Grace Weatherby
/ Categories: WELLNESS, 2024

Bike Riding Safety Tips for New & Experienced Riders

May is National Bike Month, promoted by the League of American Bicyclists and celebrated in communities from coast to coast. Established in 1956, National Bike Month is a chance to showcase the many benefits of bicycling — and encourage more folks to giving biking a try.

Whether you’re riding to and from work or leisurely tooling around the local bike paths, bike riding provides a kind of joy and freedom that’s hard to match. No matter how long you’ve been riding, the potential for injury is very real and always present.

In 2021, there were 299,944 non-fatal bike injuries in the U.S. That same year, 1,230 people died from bike accident-related injuries. Because bicycle-related deaths peak in the warmer months, now is the time to brush up on safety tips and rules of the road.

Here’s where to start:

Check Your Bike and Equipment

Always inspect your bike prior to riding.

• The seat should be adjusted to the proper height and locked in place.
• Make certain all parts are secure and working properly.
• Check that the tires are inflated properly.
• Make sure the bike is equipped with reflectors on the rear, front, pedals and spokes.
• A horn or bell, a rear-view mirror, and a bright headlight also are recommended.

Plan to Be Seen

Make certain drivers can see you.

• Wear neon, fluorescent or other bright clothing.
• Whenever possible, ride during the day.
• If you ride at night, wear reflective clothing and use flashing/strobing lights.

The Increased Hazard of Riding at Night
According to the National Highway Traffic Safety Administration (NHTSA), most bicycle accidents occur between 6 p.m. and 9 p.m., and they occur more in urban areas versus rural ones.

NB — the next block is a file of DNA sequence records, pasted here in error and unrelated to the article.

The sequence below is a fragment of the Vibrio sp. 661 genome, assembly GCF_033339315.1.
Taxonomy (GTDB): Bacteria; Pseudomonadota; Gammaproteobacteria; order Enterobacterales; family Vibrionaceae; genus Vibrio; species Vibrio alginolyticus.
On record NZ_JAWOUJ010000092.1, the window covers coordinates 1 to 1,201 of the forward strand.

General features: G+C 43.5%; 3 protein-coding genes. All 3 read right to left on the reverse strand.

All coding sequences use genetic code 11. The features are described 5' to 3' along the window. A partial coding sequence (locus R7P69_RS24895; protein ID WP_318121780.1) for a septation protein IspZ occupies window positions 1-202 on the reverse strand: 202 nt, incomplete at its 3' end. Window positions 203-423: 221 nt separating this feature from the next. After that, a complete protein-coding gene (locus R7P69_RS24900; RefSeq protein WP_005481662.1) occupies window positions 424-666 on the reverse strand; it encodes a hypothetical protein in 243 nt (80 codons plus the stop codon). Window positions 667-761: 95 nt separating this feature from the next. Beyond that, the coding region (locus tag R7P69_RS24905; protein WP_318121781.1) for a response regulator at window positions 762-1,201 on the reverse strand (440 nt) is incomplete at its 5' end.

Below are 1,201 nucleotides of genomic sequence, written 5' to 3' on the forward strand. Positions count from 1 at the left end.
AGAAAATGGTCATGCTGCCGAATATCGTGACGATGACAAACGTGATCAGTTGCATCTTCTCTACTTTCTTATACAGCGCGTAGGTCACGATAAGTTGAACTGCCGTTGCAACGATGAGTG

Wear a Bike Helmet

Helmets appropriate for bicycling should be worn by adults and children on every bike ride, regardless of length of the ride.

For a list of helmets certified by the Consumer Product Safety Commission, click here.

Follow these guidelines from NHTSA to properly fit the helmet:

• Adjust sizing pads or fit ring until the helmet is snug.
• Position the helmet level on your head, covering the forehead and not tipped backward or forward; this will be about one to two finger widths above the eyebrow.
• Adjust the side straps so they form a “V” shape under and slightly in front of your ears
• Center the buckle on the chin strap under your chin.
• Buckle and tighten the chin strap until it is snug; no more than one to two fingers should be able to fit between the chin and strap.
• When fitted, the helmet should not rock more than 1 inch side to side or front to back on your head.
For a video on how to properly fit a bike helmet, click here.  

Follow the Rules of the Road

Bicyclists must follow the same rules as motorists, this includes stopping fully at all lights and stop signs. Other rules to follow include:

• Ride single-file in the direction of traffic.
• Remain alert, keep your head up and look around; watch for opening car doors and other hazards.
• Use hand signals when turning and use extra care at intersections.
• Never hitch onto cars.
• Before entering traffic, stop and look left, right, left again and over your shoulder.

NOTE: Always follow local regulations on E-bikes—motorized bicycles carry more significant risk so safety equipment is of even more importance as is regular maintenance.

 

Sean Burns, MD, is the SVMC EMS Medical Director/District 12 Medical Advisor. 

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